There’s a billion-dollar industry selling energy bars and drinks, protein powders, pills, and supplements. That’s why you’ll find hundreds of options and many opinions for or against them. Generally speaking, we’re against them.
Although their use is widespread, supplements can be dangerous for both an athlete’s health and athletic career. Companies don’t have to prove that supplements are safe or effective before they’re made publicly available. Studies have shown that 15-25% of supplements contain an unlabeled substance banned by the NCAA.
There are exceptions to the rule. Vitamin supplementation may be necessary in special situations to address preexisting deficiencies. For example, indoor athletes may lack sufficient Vitamin D, female athletes may lack sufficient iron, and very young athletes may lack sufficient calcium. Similarly, vegetarian athletes may be deficient in some nutrients, have low energy reserves, and be at higher risk of stress fractures and low bone mineral density. In any of these situations, an athlete should consult a doctor or Registered Dietitian Nutritionist—not a drug store aisle—for testing, diagnosis, and a treatment plan.
So what should you do instead? We recommend a “food-first" approach, which consists of a varied diet of fruits, veggies, grains, legumes, lean protein, oils, and starches, and provides sufficient energy for activity and metabolism. This same approach will also provide the necessary micronutrients.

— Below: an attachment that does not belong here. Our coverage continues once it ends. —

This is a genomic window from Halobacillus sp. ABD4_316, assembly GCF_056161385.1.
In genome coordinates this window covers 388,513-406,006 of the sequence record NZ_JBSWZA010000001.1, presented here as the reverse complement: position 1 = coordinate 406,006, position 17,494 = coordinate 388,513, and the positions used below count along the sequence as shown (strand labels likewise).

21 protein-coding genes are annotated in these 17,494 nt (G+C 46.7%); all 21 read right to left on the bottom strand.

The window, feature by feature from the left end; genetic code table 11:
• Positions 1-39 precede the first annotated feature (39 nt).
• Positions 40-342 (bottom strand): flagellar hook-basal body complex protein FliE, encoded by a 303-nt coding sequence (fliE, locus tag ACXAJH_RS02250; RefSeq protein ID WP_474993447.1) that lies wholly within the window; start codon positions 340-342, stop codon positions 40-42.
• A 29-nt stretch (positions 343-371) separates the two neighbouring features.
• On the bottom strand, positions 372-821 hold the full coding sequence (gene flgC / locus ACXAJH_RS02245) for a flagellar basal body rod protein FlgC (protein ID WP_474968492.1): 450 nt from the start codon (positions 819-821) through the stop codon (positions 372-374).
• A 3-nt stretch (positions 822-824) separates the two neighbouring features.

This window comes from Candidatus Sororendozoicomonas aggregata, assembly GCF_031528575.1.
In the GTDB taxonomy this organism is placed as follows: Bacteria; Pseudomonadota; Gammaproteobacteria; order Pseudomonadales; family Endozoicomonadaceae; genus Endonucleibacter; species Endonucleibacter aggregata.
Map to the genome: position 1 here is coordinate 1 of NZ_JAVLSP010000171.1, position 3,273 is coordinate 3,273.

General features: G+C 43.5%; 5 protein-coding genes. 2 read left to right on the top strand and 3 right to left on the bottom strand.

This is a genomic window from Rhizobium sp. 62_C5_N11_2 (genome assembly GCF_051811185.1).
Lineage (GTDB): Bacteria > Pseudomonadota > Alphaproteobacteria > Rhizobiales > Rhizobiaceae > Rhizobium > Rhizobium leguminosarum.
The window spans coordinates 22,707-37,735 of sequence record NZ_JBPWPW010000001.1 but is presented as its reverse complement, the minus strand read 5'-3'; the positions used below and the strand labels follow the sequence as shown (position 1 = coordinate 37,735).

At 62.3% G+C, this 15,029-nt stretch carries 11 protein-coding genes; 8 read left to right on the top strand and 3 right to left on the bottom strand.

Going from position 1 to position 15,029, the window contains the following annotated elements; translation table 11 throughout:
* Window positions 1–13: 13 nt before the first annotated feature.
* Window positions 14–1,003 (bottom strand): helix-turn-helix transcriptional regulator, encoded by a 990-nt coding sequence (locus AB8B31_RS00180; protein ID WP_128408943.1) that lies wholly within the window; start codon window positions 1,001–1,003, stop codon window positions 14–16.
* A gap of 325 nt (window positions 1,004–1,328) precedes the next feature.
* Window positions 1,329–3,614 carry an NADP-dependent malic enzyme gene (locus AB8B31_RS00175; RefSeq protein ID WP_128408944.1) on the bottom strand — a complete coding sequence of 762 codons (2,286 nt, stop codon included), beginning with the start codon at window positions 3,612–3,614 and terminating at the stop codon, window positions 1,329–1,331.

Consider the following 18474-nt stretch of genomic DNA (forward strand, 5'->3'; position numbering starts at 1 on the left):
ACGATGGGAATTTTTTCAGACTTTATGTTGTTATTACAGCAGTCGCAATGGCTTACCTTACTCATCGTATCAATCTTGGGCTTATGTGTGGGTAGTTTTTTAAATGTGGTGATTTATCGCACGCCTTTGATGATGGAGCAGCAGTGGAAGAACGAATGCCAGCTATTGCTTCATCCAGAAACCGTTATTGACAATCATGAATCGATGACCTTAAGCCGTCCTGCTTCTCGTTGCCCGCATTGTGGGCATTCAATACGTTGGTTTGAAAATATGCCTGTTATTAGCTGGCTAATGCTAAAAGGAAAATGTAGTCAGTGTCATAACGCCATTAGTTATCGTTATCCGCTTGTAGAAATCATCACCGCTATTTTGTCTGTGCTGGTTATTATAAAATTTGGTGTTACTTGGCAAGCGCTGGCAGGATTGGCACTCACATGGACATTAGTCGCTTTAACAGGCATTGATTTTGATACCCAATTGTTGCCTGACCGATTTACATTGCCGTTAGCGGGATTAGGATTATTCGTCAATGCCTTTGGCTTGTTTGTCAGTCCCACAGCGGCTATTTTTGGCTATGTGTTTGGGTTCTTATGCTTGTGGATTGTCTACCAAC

In addition to a varied food-first diet, convenient, portable sports bars and drinks have a place. We’re big fans of our house-made items, but we know you may not have the time to make them at home. Here’s what to look for when purchasing them for you or your family.
A sports drinks should provide the simple carbohydrates, electrolytes, and water needed to keep going during intense or extended activity. Sports bars should provide a 4:1 ratio of simple carbohydrates to protein with some fat to top off energy stores and begin recovery.
Look for ingredients you can recognize, pronounce, and find in a grocery store aisle. Minimize consumption of products with artificial colors, flavors, additives, and preservatives.